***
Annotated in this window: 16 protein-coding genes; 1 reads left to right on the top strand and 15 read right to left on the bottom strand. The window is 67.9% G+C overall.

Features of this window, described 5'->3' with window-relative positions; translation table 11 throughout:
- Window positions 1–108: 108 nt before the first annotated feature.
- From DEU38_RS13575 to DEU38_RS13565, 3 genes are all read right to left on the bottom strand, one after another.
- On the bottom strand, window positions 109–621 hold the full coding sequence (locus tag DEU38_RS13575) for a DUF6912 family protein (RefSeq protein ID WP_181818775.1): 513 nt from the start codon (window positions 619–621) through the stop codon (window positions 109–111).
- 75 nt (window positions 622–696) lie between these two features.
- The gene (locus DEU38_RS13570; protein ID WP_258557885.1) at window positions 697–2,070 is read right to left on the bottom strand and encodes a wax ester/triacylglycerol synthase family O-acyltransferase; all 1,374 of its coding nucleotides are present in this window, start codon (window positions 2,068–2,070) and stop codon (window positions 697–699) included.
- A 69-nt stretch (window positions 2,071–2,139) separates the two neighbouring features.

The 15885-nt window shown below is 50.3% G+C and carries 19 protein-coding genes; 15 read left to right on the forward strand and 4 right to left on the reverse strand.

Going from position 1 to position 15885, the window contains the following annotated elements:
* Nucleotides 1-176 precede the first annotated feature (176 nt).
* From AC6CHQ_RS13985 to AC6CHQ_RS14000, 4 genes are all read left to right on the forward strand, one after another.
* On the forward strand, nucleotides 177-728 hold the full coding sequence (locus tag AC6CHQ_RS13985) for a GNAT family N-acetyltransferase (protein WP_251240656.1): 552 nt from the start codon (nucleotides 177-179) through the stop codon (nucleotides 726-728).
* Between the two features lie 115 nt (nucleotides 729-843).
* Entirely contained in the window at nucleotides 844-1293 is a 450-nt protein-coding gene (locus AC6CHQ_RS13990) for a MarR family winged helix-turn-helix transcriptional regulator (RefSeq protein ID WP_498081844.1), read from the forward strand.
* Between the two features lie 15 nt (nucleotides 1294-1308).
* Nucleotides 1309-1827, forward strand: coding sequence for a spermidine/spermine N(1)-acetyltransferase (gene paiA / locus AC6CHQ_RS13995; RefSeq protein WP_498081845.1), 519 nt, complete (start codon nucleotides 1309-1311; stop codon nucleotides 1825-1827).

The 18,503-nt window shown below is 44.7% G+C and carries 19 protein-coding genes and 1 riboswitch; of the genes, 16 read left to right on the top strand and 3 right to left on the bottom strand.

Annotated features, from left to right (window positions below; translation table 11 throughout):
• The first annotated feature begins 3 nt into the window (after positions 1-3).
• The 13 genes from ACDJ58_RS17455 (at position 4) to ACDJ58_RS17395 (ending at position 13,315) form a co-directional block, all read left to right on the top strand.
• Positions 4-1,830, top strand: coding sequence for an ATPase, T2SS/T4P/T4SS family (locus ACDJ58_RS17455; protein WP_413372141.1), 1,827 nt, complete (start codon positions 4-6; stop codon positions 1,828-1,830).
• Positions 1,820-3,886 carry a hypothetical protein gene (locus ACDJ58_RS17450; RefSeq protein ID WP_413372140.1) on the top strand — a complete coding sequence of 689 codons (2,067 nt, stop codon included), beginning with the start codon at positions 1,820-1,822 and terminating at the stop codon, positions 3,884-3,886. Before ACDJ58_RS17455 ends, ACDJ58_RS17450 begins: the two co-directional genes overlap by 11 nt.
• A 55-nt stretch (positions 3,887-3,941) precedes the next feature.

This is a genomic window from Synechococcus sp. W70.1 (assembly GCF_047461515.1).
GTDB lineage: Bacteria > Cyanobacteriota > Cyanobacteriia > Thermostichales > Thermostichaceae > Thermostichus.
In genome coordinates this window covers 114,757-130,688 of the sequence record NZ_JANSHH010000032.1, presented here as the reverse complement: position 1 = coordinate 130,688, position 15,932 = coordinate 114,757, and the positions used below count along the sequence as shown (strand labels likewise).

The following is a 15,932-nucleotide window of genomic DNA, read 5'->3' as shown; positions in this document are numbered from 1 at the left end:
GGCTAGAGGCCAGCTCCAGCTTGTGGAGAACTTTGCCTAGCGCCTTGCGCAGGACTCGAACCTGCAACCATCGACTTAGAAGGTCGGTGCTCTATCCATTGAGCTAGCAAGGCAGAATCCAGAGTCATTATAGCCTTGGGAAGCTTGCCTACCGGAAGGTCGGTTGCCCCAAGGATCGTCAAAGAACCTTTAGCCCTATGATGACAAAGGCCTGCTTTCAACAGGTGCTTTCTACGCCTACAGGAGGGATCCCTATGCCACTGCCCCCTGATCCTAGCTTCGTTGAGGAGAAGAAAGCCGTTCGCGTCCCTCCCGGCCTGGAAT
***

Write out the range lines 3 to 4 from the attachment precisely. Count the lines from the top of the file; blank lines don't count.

- Window positions 1–108: 108 nt before the first annotated feature.
- From DEU38_RS13575 to DEU38_RS13565, 3 genes are all read right to left on the bottom strand, one after another.